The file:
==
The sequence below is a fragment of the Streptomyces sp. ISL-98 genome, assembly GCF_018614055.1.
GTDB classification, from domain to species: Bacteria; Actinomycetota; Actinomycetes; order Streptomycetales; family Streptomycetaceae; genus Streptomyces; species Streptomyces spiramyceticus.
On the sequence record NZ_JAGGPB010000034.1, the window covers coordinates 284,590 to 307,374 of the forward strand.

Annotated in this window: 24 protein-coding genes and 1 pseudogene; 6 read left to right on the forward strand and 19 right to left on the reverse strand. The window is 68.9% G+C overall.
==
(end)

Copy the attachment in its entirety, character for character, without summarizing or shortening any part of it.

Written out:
The sequence below is a fragment of the Streptomyces sp. ISL-98 genome, assembly GCF_018614055.1.
GTDB classification, from domain to species: Bacteria; Actinomycetota; Actinomycetes; order Streptomycetales; family Streptomycetaceae; genus Streptomyces; species Streptomyces spiramyceticus.
On the sequence record NZ_JAGGPB010000034.1, the window covers coordinates 284,590 to 307,374 of the forward strand.

Annotated in this window: 24 protein-coding genes and 1 pseudogene; 6 read left to right on the forward strand and 19 right to left on the reverse strand. The window is 68.9% G+C overall.